Fr John Flader: Indulging in Our Lord’s Passion

02 Apr 2009

By The Record

Q: I have two questions about the Stations of the Cross. When I make the
Stations on my own, are there any set prayers I must use? And what must
I do in order to gain whatever indulgences are attached to the Stations?


Christ crowned with thorns is depicted in a fresco detail from the Collegiata in San Gimignano, Italy. Christ’s passion and crucifixion are commemorated on Good Friday. Photo: CNS





























A: I am sure many people wonder about the matters you have raised.
The first thing to remember about the Stations of the Cross is that this traditional devotion does not form part of the liturgy of the Church.
The liturgy is the Church’s official forms of worshipping God. It includes the Mass, the Sacraments, funeral rites, Exposition and Benediction of the Blessed Sacrament, etc.
In all of these forms of worship there is an official rite or set of prayers approved by the Church which must be followed.
Since the Stations of the Cross are not part of the liturgy, there is no official rite for them. As I mentioned in an earlier column, the Church has approved the devotion of the Stations and has recommended the traditional 14 Stations, but there are no official prayers that must be said.
Over the years, various saints and others have composed prayers and reflections on the different Stations that the faithful have found helpful. Some of them, like the Stations of St Alphonsus Liguori and those of St Josemaría Escrivá, have proven especially popular.
When parishes and other groups do the Stations together, they usually choose one or another of the many published versions.
These usually begin with the announcement of the Station, followed by the prayer “We adore you O Christ and we bless you”, which is answered by “Because by your holy Cross you have redeemed the world”. Then a reflection on the Station is read, which may include a prayer, after which an Our Father, Hail Mary and Glory be are said by all.
When someone does the Stations on their own, they are free to reflect on the Stations in whichever way they prefer. Many people will have a booklet with a version they like, and will say the same prayers that would be used by a group.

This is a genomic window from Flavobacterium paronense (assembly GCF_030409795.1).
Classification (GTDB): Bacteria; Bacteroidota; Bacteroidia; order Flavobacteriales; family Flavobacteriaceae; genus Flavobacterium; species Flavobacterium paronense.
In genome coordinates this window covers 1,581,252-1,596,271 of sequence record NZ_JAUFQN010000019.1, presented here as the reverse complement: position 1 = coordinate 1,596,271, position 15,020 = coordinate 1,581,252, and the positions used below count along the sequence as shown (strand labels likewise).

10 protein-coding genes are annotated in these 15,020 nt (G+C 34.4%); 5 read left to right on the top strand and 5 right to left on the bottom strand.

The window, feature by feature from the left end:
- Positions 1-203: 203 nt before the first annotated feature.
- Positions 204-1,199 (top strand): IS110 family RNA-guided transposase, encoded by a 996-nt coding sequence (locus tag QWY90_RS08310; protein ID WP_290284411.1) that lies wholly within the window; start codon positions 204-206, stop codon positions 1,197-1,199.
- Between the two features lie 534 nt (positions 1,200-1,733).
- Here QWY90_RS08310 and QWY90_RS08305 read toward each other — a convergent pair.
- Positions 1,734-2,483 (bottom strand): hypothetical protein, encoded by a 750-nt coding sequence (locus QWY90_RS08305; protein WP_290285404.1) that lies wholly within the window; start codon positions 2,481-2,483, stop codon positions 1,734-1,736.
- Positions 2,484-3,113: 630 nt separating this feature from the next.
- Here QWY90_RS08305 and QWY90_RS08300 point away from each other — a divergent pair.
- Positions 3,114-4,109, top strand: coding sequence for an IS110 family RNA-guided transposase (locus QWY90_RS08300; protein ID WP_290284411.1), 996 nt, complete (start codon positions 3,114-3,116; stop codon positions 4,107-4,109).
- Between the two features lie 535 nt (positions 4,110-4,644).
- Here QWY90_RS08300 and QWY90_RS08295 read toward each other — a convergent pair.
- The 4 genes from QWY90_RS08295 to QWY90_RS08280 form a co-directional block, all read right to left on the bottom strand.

Others may prefer to read only the reflection, followed by their own prayers, or simply to meditate silently on each Station. Since the Stations are a matter of popular piety, each person can live the devotion in the way that most suits them.
In regards to your second question, over the centuries the Church has granted numerous indulgences for those who make the Stations of the Cross. Indulgences were first granted for those who made the Stations in Jerusalem itself, but later they were extended to the devotion done wherever the Stations were erected in churches throughout the world.
At the present time, according to the fourth edition of the Enchiridion Indulgentiarum, or list of indulgences, published in 1999, a plenary indulgence is granted under the usual conditions (cf. J. Flader, Question Time, Connor Court 2008, n. 81) for those who make the Stations of the Cross.
In order to gain the indulgence the following norms must be observed.
The pious exercise must be made before Stations of the Cross legitimately erected. For the erection of the Stations 14 crosses are required, to which it is customary to add 14 pictures or images, which represent the Stations of Jerusalem.
According to the more common practice, the pious exercise consists of 14 pious readings, to which some vocal prayers are added. However, nothing more is required than a pious meditation on the Passion and Death of the Lord, which need not be a particular consideration of the individual mysteries of the Stations.
A movement from one Station to the next is required.
But if the pious exercise is made publicly and if it is not possible for all taking part to go in an orderly way from Station to Station, it suffices if at least the one leading the exercise goes from Station to Station, the others remaining in their place.
Those who are legitimately impeded can gain the same indulgence if they spend at least some time, for example a quarter of an hour, in pious reading and meditation on the Passion and Death of our Lord.
The Church, by granting a plenary indulgence for this devotion, is obviously encouraging the faithful to practise it regularly. It is truly a source of many blessings.
Fr Flader: